We drank plenty of beer, made a lot of poor throws, and didn’t keep score. And it was one of the best days of disc golf I have played.

I’m not sure if those guys will go out and play much again, but I will certainly try and get them to. After all, they’ve got a couple of discs, and everyone had a good experience for the first time out. That’s usually enough to keep them coming back.

That, and some good brew, of course. I’ll be sure to bring a sixer in my disc golf bag next time I head up north, in case of emergency.

Steve Hill is the associate editor for Rattling Chains. Email him at steve@rattlingchains.com and follow him on Twitter @OneMileMore.

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0 thoughts on “Good friends and good beer make for a great disc golf day trip

  1. I love drinking beer and hanging out as much as the next guy, but I hope you had a designated driver for the 80-mile trip home.

    Also, I’ve wondered how many sober alcoholics have turned away from the sport to avoid temptation. At least you were at a private course, not a public park where alcohol is forbidden.

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  2. Don’t know as I’ve heard of casual trucks but I’ve been there, too, playing a casual round, so, why not? Unless of course one isn’t being casual about inbounds/outofbounds. ;-D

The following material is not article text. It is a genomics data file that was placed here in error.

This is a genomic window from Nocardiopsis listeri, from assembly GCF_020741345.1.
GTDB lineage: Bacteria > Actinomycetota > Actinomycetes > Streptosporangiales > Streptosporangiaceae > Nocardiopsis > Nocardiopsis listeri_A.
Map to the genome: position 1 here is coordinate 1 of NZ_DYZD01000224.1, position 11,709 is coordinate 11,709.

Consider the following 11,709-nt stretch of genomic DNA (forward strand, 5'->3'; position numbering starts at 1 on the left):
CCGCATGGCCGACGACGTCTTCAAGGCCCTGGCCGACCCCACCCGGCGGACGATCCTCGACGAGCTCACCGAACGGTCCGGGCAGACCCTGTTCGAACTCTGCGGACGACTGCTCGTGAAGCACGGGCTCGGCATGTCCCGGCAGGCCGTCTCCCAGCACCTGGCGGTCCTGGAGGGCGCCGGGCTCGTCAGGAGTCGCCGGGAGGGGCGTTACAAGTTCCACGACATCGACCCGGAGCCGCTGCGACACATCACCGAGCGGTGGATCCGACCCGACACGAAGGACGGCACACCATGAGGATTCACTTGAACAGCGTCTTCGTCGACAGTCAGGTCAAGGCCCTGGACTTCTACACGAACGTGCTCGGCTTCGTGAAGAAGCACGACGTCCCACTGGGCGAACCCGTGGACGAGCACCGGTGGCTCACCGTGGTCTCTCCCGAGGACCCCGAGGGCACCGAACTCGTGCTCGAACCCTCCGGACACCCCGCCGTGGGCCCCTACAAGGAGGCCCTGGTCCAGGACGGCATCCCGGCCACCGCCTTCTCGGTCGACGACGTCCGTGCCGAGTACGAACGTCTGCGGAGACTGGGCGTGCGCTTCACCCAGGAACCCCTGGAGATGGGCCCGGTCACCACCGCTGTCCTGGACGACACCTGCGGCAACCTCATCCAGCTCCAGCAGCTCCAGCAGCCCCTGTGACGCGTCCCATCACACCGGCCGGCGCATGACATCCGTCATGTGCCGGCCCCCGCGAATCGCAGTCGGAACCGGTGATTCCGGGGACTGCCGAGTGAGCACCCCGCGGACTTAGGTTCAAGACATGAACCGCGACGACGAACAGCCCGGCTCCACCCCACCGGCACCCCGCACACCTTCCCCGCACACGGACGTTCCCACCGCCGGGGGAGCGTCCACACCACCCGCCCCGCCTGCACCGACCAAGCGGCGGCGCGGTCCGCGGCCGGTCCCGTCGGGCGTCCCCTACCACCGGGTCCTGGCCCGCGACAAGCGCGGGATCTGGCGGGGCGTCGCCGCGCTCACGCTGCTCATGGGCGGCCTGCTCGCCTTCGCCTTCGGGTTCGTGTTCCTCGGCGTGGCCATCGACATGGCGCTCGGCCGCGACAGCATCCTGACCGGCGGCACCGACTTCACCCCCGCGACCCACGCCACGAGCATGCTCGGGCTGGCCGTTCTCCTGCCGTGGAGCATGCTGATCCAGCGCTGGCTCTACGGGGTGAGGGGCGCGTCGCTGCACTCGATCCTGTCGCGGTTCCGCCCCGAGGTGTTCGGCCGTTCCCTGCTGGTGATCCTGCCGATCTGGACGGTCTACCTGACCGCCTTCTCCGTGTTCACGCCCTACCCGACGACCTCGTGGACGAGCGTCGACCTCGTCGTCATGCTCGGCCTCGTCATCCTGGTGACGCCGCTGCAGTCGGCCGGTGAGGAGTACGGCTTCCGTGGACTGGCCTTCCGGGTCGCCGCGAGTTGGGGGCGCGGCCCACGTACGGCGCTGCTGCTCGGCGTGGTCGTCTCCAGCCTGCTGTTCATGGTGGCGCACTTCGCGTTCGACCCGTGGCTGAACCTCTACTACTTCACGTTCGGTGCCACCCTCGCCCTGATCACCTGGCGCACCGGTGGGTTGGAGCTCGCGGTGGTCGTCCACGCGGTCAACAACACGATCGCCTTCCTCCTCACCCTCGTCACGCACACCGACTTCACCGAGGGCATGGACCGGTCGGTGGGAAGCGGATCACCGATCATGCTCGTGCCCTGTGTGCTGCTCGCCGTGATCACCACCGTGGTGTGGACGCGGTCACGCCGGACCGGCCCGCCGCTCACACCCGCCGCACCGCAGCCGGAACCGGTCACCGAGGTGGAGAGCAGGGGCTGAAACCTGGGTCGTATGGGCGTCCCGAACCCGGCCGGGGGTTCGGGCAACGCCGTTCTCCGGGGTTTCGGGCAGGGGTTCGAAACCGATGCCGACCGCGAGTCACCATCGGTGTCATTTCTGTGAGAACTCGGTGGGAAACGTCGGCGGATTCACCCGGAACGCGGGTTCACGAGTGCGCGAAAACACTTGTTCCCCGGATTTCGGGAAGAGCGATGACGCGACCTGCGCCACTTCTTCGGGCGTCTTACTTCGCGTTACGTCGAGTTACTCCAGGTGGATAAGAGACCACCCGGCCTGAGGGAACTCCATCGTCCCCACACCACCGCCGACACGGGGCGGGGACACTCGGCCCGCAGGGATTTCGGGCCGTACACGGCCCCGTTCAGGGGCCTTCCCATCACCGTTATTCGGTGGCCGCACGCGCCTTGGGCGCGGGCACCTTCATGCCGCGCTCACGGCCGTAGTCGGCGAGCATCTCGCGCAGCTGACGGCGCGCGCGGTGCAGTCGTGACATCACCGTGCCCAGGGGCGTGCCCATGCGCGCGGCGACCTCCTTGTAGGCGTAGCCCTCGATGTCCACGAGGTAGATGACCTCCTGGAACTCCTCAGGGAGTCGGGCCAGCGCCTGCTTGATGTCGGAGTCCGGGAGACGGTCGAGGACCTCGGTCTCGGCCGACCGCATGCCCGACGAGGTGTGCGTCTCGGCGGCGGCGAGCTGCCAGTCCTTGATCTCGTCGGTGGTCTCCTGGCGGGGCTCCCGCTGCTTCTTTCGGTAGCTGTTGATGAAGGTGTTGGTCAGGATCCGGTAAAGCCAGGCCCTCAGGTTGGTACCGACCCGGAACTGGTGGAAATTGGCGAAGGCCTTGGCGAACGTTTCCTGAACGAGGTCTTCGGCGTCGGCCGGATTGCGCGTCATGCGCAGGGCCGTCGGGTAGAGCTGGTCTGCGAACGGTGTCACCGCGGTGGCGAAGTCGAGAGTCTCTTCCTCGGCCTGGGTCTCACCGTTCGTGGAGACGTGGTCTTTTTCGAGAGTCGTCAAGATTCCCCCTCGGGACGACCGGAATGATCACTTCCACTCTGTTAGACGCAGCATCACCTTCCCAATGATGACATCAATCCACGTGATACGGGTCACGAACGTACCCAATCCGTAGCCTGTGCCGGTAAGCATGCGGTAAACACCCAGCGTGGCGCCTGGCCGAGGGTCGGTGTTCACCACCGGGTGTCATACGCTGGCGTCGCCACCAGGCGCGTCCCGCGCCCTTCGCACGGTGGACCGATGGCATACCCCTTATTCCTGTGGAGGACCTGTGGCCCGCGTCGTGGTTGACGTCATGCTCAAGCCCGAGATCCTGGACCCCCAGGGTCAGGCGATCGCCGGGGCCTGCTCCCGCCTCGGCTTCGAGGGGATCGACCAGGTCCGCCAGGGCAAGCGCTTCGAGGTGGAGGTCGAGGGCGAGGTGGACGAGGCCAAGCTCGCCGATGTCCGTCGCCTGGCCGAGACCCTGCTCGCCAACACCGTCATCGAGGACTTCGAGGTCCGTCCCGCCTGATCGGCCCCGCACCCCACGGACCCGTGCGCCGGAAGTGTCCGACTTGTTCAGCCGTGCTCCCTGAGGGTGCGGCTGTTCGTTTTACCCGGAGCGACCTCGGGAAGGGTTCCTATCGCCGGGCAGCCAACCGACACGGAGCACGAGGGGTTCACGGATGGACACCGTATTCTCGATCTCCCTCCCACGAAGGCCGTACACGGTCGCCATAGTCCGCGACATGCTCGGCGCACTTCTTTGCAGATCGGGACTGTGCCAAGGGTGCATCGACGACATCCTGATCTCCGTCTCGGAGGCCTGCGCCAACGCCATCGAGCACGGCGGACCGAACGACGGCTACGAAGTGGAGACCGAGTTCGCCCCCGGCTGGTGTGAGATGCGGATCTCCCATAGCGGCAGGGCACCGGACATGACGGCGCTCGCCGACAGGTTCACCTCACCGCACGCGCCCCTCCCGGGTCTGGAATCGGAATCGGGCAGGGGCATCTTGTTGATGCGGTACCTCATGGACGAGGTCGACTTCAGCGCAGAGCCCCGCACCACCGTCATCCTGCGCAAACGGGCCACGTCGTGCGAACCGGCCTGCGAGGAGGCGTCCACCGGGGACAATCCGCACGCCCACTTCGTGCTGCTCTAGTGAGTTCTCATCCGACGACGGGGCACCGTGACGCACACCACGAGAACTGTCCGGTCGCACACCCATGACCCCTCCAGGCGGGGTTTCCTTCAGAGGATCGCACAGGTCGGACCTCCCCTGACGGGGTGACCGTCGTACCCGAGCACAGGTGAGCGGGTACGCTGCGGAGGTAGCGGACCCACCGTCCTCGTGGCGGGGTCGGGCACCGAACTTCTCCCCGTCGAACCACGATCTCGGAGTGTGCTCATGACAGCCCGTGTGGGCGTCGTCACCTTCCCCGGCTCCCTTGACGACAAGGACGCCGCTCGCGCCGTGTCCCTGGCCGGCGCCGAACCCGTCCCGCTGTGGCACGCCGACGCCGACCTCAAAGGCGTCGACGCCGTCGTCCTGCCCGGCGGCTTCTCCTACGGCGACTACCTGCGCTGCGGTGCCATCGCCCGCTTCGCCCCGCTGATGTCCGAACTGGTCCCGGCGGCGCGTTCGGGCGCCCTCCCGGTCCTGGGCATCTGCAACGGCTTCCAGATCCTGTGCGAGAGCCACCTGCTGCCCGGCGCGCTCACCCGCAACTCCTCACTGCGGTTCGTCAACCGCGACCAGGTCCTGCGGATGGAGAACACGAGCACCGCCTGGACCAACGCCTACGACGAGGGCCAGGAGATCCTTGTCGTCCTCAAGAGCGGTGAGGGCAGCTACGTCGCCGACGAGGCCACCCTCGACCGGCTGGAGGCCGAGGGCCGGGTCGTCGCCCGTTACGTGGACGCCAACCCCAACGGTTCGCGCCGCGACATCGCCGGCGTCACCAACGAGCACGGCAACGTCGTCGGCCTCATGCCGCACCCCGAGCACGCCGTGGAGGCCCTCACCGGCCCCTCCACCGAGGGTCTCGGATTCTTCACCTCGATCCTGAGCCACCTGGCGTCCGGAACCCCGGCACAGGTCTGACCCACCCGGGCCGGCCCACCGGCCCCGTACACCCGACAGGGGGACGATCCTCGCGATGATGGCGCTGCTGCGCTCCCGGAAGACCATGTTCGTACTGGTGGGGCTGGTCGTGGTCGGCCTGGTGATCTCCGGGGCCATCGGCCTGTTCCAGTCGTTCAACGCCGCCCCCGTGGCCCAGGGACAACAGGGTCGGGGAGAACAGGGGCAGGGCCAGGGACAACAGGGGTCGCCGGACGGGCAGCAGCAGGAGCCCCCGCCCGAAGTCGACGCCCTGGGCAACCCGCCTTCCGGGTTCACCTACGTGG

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  3. I have fond memories of my trip to AVBC. It was on one of my Tour de Rizbee father/son road trips several years ago. Fun course, beautiful setting, great beers and great people on staff. My son was on 14 at the time, so I had to sample the brews alone (love the Boontville Amber). He’s 21 now, and has learned beer snobbery well, so I look forward to a return trip.

    When we played there the baskets were old wine barrels for the baskets with bicycle wheels holding up the chains. Is that still the case? http://www.flickr.com/photos/rizbee/313510929/